Believe All Women? Top Hillary Clinton Adviser Declares ‘Juanita Broaddrick Is Full of Sh*t’

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Posted: Nov 08, 2018 9:30 AM
Believe All Women? Top Hillary Clinton Adviser Declares ‘Juanita Broaddrick Is Full of Sh*t’

As many Democrats headed to the polls on Tuesday ready to deliver what they hoped would be a fatal blow to Drumpf and his Republican minions —who of course had the gall to express skepticism of Christine Blasey Ford and her tale of near rape and murder at the hands of two evil white frat boys —most doubtlessly had little idea of the insanely hypocritical stance they and their political idols consistently take on the issue of accusations of sexual misconduct.

As most people who follow news outlets other than CNN and MSNBC are aware, it’s a pretty common occurrence that when women accuse Democrats of sexual malfeasance or other potentially criminal behavior, no doubt can be too strong about their claims. Consequently, such accusations are rarely given much coverage or credence by the mainstream media, and even when they are, professions of belief of these women tend to come well after any serious consequences can possibly be suffered by the accused. At the very least, most pundits and journalists know better nowadays than to openly insult or attack those accusers while simultaneously spouting empty platitudes like #BelieveAllWomen to facilitate attacks against their political opponents on the right.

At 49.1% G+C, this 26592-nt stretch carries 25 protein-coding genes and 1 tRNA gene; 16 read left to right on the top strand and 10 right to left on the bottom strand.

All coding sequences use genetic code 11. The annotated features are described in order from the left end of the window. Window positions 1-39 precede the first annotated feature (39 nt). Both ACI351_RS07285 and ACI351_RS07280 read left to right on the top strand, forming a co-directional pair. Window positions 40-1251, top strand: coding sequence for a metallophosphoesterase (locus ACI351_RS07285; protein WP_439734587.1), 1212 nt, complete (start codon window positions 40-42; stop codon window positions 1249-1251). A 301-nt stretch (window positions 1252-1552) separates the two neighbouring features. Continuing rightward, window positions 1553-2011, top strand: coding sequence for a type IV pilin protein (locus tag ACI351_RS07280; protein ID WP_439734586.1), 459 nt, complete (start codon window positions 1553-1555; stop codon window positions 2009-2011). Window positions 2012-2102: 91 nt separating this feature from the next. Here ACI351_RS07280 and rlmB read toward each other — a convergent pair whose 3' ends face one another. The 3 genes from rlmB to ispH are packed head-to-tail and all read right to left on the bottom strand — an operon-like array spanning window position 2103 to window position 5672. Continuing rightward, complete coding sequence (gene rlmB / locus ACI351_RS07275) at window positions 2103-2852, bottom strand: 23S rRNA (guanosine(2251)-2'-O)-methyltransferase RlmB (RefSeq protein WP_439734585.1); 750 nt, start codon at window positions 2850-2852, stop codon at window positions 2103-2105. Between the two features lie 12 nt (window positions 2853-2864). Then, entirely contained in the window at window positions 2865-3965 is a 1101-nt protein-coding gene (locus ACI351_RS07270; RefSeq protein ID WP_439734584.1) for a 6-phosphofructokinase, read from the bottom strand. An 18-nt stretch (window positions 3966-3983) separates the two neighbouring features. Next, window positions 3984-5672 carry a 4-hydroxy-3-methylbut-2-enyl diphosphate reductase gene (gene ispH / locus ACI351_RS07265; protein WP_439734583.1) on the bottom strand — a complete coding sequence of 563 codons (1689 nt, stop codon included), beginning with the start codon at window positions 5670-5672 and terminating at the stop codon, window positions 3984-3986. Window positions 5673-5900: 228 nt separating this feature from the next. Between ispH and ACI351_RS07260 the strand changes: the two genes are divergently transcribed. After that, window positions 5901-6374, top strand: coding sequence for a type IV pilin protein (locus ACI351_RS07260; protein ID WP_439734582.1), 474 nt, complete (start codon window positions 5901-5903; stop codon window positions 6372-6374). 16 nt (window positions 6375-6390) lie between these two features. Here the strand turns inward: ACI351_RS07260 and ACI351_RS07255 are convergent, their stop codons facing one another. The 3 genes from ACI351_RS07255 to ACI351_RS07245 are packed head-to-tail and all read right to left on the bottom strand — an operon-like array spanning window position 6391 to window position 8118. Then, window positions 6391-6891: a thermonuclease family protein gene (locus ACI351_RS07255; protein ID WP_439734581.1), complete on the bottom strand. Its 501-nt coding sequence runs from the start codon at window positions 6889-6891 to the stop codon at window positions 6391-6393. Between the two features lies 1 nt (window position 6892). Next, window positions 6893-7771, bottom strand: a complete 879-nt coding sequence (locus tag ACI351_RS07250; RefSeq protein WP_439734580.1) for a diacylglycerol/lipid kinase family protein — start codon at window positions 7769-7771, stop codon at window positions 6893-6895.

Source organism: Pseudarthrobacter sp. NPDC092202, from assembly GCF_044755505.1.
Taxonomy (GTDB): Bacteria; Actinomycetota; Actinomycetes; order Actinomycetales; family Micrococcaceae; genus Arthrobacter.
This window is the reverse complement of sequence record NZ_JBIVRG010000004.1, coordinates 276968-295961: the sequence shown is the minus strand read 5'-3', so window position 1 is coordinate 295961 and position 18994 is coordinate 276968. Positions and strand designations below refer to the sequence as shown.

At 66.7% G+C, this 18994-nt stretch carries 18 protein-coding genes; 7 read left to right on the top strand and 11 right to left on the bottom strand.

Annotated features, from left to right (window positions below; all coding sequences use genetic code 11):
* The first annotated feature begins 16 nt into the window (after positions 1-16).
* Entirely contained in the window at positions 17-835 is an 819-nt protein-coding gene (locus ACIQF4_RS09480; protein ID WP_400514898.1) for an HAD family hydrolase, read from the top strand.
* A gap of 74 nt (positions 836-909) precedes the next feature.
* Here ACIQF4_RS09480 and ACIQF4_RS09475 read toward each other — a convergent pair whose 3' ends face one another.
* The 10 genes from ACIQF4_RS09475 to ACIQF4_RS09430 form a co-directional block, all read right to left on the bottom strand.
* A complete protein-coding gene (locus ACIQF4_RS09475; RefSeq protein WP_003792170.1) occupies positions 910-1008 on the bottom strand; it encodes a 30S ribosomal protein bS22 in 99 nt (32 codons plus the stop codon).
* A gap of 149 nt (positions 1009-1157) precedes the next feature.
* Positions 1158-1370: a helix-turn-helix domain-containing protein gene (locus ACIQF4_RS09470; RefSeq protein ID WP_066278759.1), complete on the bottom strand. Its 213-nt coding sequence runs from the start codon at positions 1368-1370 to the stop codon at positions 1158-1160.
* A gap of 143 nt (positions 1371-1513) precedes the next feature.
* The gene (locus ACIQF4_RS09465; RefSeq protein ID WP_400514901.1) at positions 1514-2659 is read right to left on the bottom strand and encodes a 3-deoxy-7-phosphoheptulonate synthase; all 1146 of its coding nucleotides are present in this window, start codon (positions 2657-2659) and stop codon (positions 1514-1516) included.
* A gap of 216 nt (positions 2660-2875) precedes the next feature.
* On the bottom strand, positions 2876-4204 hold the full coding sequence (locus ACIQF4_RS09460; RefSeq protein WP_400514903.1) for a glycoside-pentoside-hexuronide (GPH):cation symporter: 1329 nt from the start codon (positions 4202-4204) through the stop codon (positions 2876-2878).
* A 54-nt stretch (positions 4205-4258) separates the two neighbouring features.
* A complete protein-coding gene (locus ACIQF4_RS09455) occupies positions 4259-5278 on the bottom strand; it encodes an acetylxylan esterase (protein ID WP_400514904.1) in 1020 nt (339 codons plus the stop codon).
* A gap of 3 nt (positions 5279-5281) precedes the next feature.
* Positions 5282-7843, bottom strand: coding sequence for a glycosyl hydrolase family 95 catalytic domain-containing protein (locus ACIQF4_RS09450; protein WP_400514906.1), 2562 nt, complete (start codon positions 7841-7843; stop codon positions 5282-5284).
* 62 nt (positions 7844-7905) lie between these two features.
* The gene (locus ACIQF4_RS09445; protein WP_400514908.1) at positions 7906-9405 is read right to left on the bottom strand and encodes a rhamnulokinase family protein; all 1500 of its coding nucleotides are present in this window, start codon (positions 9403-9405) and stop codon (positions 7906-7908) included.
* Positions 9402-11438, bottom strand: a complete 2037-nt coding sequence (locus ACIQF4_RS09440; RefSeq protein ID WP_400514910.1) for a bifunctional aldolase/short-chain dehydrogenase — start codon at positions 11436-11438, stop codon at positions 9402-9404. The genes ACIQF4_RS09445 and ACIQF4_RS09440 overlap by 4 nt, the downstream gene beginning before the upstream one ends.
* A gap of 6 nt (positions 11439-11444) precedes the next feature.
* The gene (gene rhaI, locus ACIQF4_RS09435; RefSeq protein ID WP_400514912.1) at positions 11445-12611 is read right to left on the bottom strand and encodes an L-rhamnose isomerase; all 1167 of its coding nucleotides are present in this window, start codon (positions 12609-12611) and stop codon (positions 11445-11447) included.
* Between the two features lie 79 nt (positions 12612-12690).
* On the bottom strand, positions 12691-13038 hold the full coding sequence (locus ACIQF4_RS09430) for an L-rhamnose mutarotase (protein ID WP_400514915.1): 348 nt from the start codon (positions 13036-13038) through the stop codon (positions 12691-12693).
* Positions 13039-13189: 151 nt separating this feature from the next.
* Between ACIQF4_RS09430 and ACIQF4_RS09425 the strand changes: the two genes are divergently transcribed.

In spite of the apparent ubiquity of such sage wisdom among our coastal liberal elites, Philippe Reines —a longtime top adviser to Hillary Clinton —ignored that guidance on Monday when he not only publicly accused Juanita Broaddrick of lying about her past claims that then-Arkansas Attorney General Bill Clinton raped her in a hotel room in 1978, but insisted that Broaddrick is “full of sh*t.” Reines also asserted that Broaddrick is part of a “cottage industry” of women desperate to sell their stories for public consumption.

Reines made the above comments on the latest broadcast of National Review’s online radio program “The Jamie Weinstein Show.” As host of the show, Weinstein initially provoked the statements by asking Reines to discuss a recent New York Times article that talked about how Democrats have been strenuously avoiding help from Bill Clinton during this year’s midterm election campaigns due to the various past allegations against the former president. Although Reines initially struck a conciliatory tone when speaking about the sexual misconduct accusations more generally, he really lit up when specifically asked about Broaddrick’s claims [emphasis mine]:

REINES: Obviously, #MeToo is making everyone reevaluate things. It is a moving target and I do think that there are people who are trying to reconcile something that happened twenty years ago in this new context. I understand why people are doing that. I also understand why people say it’s been dealt with. He was impeached. It’s not like he got off scot-free.